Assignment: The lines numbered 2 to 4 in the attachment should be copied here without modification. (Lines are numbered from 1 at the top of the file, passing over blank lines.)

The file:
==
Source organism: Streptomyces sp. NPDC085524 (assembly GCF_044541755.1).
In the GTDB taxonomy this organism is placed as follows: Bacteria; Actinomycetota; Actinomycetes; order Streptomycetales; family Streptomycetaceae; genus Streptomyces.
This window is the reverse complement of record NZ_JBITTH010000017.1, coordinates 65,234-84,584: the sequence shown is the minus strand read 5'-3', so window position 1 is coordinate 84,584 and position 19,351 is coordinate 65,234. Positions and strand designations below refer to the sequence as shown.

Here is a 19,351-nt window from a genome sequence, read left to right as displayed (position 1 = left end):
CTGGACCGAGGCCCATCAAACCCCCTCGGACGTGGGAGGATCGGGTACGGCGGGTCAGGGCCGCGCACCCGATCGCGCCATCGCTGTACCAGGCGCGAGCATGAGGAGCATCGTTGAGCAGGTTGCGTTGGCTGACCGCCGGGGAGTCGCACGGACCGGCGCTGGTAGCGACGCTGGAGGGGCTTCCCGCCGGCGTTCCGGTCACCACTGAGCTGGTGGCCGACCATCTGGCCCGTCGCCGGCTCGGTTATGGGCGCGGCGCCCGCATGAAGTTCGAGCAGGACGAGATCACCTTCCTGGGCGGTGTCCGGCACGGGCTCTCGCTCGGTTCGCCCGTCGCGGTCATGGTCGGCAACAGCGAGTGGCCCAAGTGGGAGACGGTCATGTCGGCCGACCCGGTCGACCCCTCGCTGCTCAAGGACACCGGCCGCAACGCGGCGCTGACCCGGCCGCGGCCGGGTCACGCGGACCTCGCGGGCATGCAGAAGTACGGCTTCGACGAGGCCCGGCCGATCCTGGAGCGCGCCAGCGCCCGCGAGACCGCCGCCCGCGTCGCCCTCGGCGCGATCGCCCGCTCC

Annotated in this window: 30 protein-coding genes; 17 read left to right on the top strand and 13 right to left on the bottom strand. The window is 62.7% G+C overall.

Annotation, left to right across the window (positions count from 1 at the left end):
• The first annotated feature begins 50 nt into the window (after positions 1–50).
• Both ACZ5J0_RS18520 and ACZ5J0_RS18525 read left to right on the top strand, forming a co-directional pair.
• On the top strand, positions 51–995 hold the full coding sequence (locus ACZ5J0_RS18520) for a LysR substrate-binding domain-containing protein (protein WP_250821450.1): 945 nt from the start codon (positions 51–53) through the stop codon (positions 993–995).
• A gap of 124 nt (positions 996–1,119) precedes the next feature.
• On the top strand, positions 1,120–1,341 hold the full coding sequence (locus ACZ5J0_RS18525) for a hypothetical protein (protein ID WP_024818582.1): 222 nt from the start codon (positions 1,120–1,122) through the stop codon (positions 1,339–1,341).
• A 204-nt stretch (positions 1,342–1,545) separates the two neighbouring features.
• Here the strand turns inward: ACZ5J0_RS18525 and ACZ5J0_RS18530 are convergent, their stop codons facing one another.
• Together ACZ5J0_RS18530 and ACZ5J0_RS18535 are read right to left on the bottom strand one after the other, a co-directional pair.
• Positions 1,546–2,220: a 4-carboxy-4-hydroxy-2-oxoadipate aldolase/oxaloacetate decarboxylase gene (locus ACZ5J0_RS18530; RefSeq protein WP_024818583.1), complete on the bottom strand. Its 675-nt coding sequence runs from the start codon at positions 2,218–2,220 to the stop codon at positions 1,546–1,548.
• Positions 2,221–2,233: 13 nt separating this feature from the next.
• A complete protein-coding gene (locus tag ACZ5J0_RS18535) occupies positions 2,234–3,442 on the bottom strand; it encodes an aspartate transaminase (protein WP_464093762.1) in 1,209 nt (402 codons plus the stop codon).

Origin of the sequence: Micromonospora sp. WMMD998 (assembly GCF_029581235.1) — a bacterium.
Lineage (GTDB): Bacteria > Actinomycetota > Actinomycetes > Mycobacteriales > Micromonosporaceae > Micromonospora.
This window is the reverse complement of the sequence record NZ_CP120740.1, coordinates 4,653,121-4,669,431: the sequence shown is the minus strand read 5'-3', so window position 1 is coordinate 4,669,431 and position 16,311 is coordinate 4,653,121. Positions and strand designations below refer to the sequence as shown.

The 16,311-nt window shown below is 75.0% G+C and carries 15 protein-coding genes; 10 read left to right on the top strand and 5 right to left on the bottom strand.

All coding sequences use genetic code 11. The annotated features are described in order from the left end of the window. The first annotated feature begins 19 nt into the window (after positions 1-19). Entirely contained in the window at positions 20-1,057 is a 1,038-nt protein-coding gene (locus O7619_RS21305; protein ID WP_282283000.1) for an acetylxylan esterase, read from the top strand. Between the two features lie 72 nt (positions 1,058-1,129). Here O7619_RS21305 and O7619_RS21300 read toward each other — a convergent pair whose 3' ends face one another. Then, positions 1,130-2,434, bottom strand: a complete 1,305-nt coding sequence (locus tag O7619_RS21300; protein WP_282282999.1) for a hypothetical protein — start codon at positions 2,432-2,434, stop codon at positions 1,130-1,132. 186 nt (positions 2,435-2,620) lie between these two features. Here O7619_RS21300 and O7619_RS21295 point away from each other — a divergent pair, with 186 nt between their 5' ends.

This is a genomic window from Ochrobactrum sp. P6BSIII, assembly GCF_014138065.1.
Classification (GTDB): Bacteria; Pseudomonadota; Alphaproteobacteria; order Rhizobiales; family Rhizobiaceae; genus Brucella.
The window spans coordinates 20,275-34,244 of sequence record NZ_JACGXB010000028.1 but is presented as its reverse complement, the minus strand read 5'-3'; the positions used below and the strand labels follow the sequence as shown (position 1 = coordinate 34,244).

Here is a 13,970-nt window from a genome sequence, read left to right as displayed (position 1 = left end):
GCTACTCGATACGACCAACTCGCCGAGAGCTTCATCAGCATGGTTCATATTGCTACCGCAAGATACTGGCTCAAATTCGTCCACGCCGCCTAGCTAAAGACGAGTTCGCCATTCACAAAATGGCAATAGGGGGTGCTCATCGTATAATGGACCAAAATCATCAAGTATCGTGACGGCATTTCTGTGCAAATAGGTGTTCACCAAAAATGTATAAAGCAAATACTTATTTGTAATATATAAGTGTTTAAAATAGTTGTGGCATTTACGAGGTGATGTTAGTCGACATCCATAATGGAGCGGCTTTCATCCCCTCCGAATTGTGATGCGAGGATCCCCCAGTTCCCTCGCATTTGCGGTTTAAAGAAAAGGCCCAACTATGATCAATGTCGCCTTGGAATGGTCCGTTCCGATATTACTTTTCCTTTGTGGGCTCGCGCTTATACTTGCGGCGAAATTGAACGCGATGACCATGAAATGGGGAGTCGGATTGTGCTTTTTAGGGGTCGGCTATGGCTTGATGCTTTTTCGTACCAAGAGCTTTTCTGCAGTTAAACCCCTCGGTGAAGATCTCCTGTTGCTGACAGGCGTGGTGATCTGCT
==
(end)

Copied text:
In the GTDB taxonomy this organism is placed as follows: Bacteria; Actinomycetota; Actinomycetes; order Streptomycetales; family Streptomycetaceae; genus Streptomyces.
This window is the reverse complement of record NZ_JBITTH010000017.1, coordinates 65,234-84,584: the sequence shown is the minus strand read 5'-3', so window position 1 is coordinate 84,584 and position 19,351 is coordinate 65,234. Positions and strand designations below refer to the sequence as shown.

Here is a 19,351-nt window from a genome sequence, read left to right as displayed (position 1 = left end):